Here are some tips to ease the pain of filling up. They'll also help reduce the overall level of vehicle emissions.
Top 3 tips
- Plan your travel and try to drive less.
- Check your tyre pressures.
- Drive smoothly and more slowly on the open road.
The big picture
- Plan your travel. Make as few trips as possible. Combine multiple trips into 1 or 2 a week. If possible, avoid main centres in the rush hour - but at least try to minimise the time you spend in heavy traffic. Sitting in a jam wastes fuel. Try to avoid major road works if you're planning a longer trip (for road works, check the AA RoadWatch site).
- Bus, bike, train or walk. Work out how much you'll save if you leave the car at home 1 or 2 days a week. For small amounts of shopping, walk to the shop rather than drive.
- Carpool. If you do a regular commute, check out carpooling opportunities.
- Think smaller. Look at a smaller car if you're planning to replace your vehicle. The Fuelsaver and Rightcar websites have fuel-economy data for many current and older New Zealand models. Or consider buying a diesel car - although these are often a little more expensive than petrol models. New diesel-engine technology runs much cleaner and is always more efficient than petrol.
Keeping your car in shape
- Get the car serviced. Have the wheel alignment and engine tuning (including air filter and spark plugs) checked.
- Check your tyre pressures. Use the simplest vehicle-maintenance trick: keeping tyres pumped to at least their recommended pressure gives you significant fuel savings. Pump up to the maker's recommended maximum pressures when you're driving at higher speeds (or when you're carrying heavy loads at lower speeds). It all helps you save a little extra.
- Keep the drag down. Every 25kg of weight increases fuel consumption by 1 percent. Roof racks add an extra 5 percent or more. Open windows make the car less streamlined and even the air conditioning is a drag on the motor. Both add to the cost.
- Fill the tank to the first automatic cut-off click. Overflow wastes your dollars.
- Drive smoothly. Accelerate steadily and smoothly, changing gears early but not labouring the engine at any time. For automatics select "economy" or "overdrive".
- Treat the accelerator as if it has a nail poking up into your bare foot. You'll be fine with gentle, steady pressure, but any sudden acceleration is really going to hurt.
- Keep within the speed limit and what is safe for the conditions. Travelling at 100km/h instead of 110km/h will cut around 13 percent off your fuel bill.
- Look ahead 3 or more cars. If they're turning or slowing, ease off early rather than waiting and braking.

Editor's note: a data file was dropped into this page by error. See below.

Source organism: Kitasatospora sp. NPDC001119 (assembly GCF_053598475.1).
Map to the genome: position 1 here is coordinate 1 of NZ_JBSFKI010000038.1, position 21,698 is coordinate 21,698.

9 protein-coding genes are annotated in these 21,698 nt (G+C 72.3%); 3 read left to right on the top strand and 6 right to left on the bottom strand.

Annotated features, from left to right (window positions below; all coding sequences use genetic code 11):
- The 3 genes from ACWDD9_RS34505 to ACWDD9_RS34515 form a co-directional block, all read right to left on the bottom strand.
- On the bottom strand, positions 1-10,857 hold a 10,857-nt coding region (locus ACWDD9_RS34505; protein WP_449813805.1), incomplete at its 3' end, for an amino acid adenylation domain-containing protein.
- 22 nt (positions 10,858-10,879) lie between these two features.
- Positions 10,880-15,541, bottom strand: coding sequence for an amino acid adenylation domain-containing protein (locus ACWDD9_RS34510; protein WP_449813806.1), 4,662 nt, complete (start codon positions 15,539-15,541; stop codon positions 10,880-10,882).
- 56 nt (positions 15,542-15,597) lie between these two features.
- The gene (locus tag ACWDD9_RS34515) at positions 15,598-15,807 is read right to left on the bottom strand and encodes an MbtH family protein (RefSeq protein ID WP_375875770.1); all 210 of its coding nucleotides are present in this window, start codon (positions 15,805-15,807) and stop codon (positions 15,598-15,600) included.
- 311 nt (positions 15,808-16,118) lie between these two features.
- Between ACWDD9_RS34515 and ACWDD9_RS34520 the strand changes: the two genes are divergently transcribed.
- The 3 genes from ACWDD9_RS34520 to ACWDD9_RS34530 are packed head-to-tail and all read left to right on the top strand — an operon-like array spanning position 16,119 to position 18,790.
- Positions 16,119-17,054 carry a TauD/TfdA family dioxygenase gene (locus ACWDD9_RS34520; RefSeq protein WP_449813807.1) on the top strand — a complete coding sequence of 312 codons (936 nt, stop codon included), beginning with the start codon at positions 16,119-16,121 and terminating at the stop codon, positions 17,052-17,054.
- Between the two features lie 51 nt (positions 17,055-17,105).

- Ease through the corners. Take a smooth line and minimise movement of the steering wheel. Don't accelerate on short straights - you'll only have to slow again, saving little time and wasting fuel.
- When climbing hills, ease off the accelerator when approaching the top, and use gravity to help you regain cruising speed on the other side. But don't hold up the following traffic.
- Reduce idling time. If you're going to be idling for more than 30 seconds, switch the engine off - provided it's safe to do so. Reducing idle time also applies from a cold start. Move off as soon as possible after starting the engine, but keep light on the accelerator until the engine has warmed up. If you drive an auto - pop it into neutral while waiting at the lights.
- Turn off the air-conditioning. Reduce use of the air-con, but remember - staying cool on summer trips keeps you alert. Alert drivers are safer drivers. Don't open the windows at highway speeds - this causes drag, which will cost more than using the ventilation fan.
Measuring fuel economy
We used to state fuel economy in terms of the number of miles you could drive on a gallon of petrol. The bigger the number, the better the economy. Now, it's usually expressed as litres per 100 kilometres - which means the smaller the number, the better the result.
If you want to know how well you're doing, fill the car to the auto-cut-off point, record the odometer reading and drive. When you next put in petrol, try to use the same pump, with the car facing the same way on the forecourt. Fill the car to the same point. Multiply the number of litres you put in the second time by 100, and divide by the number of kilometres you drove. That's your fuel economy. It won't be precise, but you'll get a reasonably good idea.